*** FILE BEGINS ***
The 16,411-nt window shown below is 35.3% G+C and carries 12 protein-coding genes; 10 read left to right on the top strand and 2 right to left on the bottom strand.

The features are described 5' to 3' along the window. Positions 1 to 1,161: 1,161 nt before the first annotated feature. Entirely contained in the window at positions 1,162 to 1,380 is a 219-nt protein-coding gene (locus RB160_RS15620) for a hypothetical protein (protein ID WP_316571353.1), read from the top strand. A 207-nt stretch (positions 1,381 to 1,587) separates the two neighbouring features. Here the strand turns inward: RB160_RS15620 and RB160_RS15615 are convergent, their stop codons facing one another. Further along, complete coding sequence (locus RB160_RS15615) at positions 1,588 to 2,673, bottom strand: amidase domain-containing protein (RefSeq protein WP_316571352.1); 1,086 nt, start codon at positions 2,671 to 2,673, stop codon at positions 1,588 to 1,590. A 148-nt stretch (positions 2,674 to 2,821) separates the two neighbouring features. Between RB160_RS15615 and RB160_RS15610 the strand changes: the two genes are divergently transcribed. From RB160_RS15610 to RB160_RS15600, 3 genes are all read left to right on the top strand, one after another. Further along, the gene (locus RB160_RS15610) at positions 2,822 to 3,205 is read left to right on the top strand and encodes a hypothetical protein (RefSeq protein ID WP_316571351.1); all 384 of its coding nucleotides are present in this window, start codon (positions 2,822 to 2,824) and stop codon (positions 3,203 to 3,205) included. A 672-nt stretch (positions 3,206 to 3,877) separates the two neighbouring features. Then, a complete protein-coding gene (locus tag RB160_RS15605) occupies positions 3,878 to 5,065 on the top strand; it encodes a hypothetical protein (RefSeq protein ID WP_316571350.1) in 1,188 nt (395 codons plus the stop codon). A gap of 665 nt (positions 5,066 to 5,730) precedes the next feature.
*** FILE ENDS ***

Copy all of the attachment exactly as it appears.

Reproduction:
The 16,411-nt window shown below is 35.3% G+C and carries 12 protein-coding genes; 10 read left to right on the top strand and 2 right to left on the bottom strand.

The features are described 5' to 3' along the window. Positions 1 to 1,161: 1,161 nt before the first annotated feature. Entirely contained in the window at positions 1,162 to 1,380 is a 219-nt protein-coding gene (locus RB160_RS15620) for a hypothetical protein (protein ID WP_316571353.1), read from the top strand. A 207-nt stretch (positions 1,381 to 1,587) separates the two neighbouring features. Here the strand turns inward: RB160_RS15620 and RB160_RS15615 are convergent, their stop codons facing one another. Further along, complete coding sequence (locus RB160_RS15615) at positions 1,588 to 2,673, bottom strand: amidase domain-containing protein (RefSeq protein WP_316571352.1); 1,086 nt, start codon at positions 2,671 to 2,673, stop codon at positions 1,588 to 1,590. A 148-nt stretch (positions 2,674 to 2,821) separates the two neighbouring features. Between RB160_RS15615 and RB160_RS15610 the strand changes: the two genes are divergently transcribed. From RB160_RS15610 to RB160_RS15600, 3 genes are all read left to right on the top strand, one after another. Further along, the gene (locus RB160_RS15610) at positions 2,822 to 3,205 is read left to right on the top strand and encodes a hypothetical protein (RefSeq protein ID WP_316571351.1); all 384 of its coding nucleotides are present in this window, start codon (positions 2,822 to 2,824) and stop codon (positions 3,203 to 3,205) included. A 672-nt stretch (positions 3,206 to 3,877) separates the two neighbouring features. Then, a complete protein-coding gene (locus tag RB160_RS15605) occupies positions 3,878 to 5,065 on the top strand; it encodes a hypothetical protein (RefSeq protein ID WP_316571350.1) in 1,188 nt (395 codons plus the stop codon). A gap of 665 nt (positions 5,066 to 5,730) precedes the next feature.